Paying attention

Paying attention

I cringe when I think of how I used to go out the door. A mirror and a camera show different things. It is funny how when I started to take pictures of what I was about to head out in I would stop and make some quick changes. Recently I observed that how I did something as simple as buttoning up my sweater either visually added 20 pound or subtracted 5.

Take a look. I always thought buttoning my sweater in the middle would create a waistline for me. Well sort of but it did a better job of pointing out what hangs over and pokes out under my waist. And added about 20 pounds to my appearance.

The same sweater buttoned all the way up (even with the color poking out) at the bottom made me look about 5 pounds thinner.

What look have you been wearing that you were startled to discover created exactly the appearance you were trying to avoid?

High Heels make me slow down

High Heels make me slow down

For years I would go to REI and pick up a pair of quasi hiking boots and those would be my daily shoes because they were supportive and comfortable. I am on my feet a lot going from place to place and always wanting to be prepared to take a walk at the drop of a hat. Since I already have a lot to lug around I didn’t bring a pair of so called cute shoes to put on at any point in the day.I had a list longer than the day. Taking a moment to consider how well the shoes went with anything I was wearing was unthinkable. Besides I was wearing blue jeans and my khaki uniform pants most days. Rushing around.Not evaluating what items on the agenda could be done by others or dropped totally.

Plus only having to buy one pair of shoes each year saved me A LOT of time and I didn’t have to worry about mistakes or comfort.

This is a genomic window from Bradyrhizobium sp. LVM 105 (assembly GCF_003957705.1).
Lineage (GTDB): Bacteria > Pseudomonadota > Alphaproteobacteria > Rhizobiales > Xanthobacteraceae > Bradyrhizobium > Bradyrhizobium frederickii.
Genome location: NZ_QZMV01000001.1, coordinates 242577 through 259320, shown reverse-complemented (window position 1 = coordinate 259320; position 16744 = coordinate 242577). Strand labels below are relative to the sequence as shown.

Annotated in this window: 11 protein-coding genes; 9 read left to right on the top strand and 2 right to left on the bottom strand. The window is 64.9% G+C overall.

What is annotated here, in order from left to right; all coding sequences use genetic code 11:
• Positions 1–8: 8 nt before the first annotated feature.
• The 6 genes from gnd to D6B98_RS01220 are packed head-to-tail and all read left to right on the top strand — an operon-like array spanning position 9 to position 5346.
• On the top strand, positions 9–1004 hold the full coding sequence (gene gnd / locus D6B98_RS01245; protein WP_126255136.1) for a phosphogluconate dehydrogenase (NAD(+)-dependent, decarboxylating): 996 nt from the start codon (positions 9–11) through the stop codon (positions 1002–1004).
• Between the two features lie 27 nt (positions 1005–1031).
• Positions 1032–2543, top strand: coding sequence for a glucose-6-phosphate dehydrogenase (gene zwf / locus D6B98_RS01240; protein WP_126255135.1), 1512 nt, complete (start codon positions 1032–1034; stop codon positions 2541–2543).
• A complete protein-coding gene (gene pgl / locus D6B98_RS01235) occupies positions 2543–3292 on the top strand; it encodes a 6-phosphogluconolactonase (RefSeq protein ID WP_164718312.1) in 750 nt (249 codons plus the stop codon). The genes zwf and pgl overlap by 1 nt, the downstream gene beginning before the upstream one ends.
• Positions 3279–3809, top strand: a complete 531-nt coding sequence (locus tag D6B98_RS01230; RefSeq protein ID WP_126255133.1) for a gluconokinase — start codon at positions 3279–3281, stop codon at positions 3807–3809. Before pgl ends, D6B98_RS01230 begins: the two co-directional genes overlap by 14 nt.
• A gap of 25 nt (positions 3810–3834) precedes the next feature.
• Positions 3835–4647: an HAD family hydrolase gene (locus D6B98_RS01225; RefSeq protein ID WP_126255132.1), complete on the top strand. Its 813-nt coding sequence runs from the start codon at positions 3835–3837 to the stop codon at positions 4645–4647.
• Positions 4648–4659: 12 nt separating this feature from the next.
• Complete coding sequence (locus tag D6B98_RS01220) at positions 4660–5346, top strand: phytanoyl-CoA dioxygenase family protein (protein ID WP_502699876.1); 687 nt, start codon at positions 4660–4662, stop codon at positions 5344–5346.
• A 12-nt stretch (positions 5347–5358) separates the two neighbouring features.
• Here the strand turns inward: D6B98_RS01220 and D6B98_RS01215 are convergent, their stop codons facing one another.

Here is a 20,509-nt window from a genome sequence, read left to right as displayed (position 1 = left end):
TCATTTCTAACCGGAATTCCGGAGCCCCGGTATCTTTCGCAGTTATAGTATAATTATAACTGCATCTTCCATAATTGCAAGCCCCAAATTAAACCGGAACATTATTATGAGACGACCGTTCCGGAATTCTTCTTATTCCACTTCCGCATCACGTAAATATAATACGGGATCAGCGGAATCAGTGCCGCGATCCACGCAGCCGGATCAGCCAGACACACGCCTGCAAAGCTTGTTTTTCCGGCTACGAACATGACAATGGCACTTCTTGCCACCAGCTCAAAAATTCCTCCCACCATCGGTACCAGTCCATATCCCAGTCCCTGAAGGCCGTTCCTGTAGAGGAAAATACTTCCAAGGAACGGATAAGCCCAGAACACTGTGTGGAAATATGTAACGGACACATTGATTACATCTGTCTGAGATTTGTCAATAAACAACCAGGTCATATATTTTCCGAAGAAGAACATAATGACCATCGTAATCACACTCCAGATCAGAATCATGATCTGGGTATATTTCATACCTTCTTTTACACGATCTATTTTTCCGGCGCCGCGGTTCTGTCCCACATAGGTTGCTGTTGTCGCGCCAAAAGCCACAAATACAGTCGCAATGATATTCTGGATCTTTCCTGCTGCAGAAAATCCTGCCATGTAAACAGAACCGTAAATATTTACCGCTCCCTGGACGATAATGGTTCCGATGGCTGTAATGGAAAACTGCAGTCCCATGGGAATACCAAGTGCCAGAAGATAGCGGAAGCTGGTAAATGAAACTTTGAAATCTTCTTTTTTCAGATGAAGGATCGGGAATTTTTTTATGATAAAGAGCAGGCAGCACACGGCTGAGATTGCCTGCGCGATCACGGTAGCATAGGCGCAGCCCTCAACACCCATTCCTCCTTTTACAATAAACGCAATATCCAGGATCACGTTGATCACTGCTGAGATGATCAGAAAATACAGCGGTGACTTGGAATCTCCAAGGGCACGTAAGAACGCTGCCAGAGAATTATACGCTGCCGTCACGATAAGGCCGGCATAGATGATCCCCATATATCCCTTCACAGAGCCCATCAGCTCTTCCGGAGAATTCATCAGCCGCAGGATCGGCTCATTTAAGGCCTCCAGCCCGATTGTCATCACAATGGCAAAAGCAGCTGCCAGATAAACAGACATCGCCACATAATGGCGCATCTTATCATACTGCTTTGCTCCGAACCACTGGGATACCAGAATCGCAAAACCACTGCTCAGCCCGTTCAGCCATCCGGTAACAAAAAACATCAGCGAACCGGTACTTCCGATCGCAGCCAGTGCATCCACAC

I kept putting myself aside, not taking the time to treat myself well. This shoe thing carried over into all the other areas of my life as well. Not taking the time to cook for myself once I became an empty nester OR the total opposite – spending all evening cooking (and drinking wine while preparing) and resenting my husband for never cooking. Letting my evening get taken up with an activity that I didn’t particularly like and ignoring the activities that would bring me joy. Denying myself.

I finally broke down and bought some heels – low heels but heels nonetheless. What I discovered is that they forced me to walk slower to slow down on my journey through the day and to occasionally kick my shoes off and sit down! What a joy!

Are you finding the time to slow down and take care of yourself and think about what brings you joy?

The jacket

The jacket

The experimental jacket

You may have read about my skirt last week. I considered that a relative success.

Now I am going to share my failure – the jacket. Not a total failure because I can see how to improve it and that is what happens in design. You try it, redesign it or trash it and start over. Since this is my first project I am not quite ready for the trash it option. Instead I will tweak it.